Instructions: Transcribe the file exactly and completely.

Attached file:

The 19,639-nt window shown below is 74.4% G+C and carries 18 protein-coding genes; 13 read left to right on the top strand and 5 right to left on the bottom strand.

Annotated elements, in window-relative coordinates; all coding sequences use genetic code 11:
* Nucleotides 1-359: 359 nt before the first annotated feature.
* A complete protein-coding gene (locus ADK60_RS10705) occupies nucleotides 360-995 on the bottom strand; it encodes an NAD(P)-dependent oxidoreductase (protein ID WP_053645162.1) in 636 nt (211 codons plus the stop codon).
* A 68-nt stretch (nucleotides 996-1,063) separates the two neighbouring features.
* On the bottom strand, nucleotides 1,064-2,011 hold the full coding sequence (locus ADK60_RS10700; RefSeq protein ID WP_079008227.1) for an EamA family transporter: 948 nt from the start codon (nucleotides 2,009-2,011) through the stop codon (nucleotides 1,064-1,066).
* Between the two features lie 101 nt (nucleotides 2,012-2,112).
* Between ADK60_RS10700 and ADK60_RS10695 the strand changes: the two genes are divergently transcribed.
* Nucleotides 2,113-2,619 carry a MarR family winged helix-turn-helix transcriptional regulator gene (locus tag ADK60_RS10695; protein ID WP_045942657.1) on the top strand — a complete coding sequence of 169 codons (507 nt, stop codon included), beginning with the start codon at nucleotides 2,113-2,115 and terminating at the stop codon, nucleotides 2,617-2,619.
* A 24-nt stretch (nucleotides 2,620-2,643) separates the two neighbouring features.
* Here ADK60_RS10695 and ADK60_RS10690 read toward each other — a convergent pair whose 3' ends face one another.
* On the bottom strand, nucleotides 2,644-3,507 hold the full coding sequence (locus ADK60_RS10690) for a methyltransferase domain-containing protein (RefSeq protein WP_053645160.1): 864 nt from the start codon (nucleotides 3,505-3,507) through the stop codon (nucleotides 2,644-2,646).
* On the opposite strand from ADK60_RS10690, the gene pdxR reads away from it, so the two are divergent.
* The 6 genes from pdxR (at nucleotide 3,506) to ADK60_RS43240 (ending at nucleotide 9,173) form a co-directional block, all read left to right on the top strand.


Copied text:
The 19,639-nt window shown below is 74.4% G+C and carries 18 protein-coding genes; 13 read left to right on the top strand and 5 right to left on the bottom strand.

Annotated elements, in window-relative coordinates; all coding sequences use genetic code 11:
* Nucleotides 1-359: 359 nt before the first annotated feature.
* A complete protein-coding gene (locus ADK60_RS10705) occupies nucleotides 360-995 on the bottom strand; it encodes an NAD(P)-dependent oxidoreductase (protein ID WP_053645162.1) in 636 nt (211 codons plus the stop codon).
* A 68-nt stretch (nucleotides 996-1,063) separates the two neighbouring features.
* On the bottom strand, nucleotides 1,064-2,011 hold the full coding sequence (locus ADK60_RS10700; RefSeq protein ID WP_079008227.1) for an EamA family transporter: 948 nt from the start codon (nucleotides 2,009-2,011) through the stop codon (nucleotides 1,064-1,066).
* Between the two features lie 101 nt (nucleotides 2,012-2,112).
* Between ADK60_RS10700 and ADK60_RS10695 the strand changes: the two genes are divergently transcribed.
* Nucleotides 2,113-2,619 carry a MarR family winged helix-turn-helix transcriptional regulator gene (locus tag ADK60_RS10695; protein ID WP_045942657.1) on the top strand — a complete coding sequence of 169 codons (507 nt, stop codon included), beginning with the start codon at nucleotides 2,113-2,115 and terminating at the stop codon, nucleotides 2,617-2,619.
* A 24-nt stretch (nucleotides 2,620-2,643) separates the two neighbouring features.
* Here ADK60_RS10695 and ADK60_RS10690 read toward each other — a convergent pair whose 3' ends face one another.
* On the bottom strand, nucleotides 2,644-3,507 hold the full coding sequence (locus ADK60_RS10690) for a methyltransferase domain-containing protein (RefSeq protein WP_053645160.1): 864 nt from the start codon (nucleotides 3,505-3,507) through the stop codon (nucleotides 2,644-2,646).
* On the opposite strand from ADK60_RS10690, the gene pdxR reads away from it, so the two are divergent.
* The 6 genes from pdxR (at nucleotide 3,506) to ADK60_RS43240 (ending at nucleotide 9,173) form a co-directional block, all read left to right on the top strand.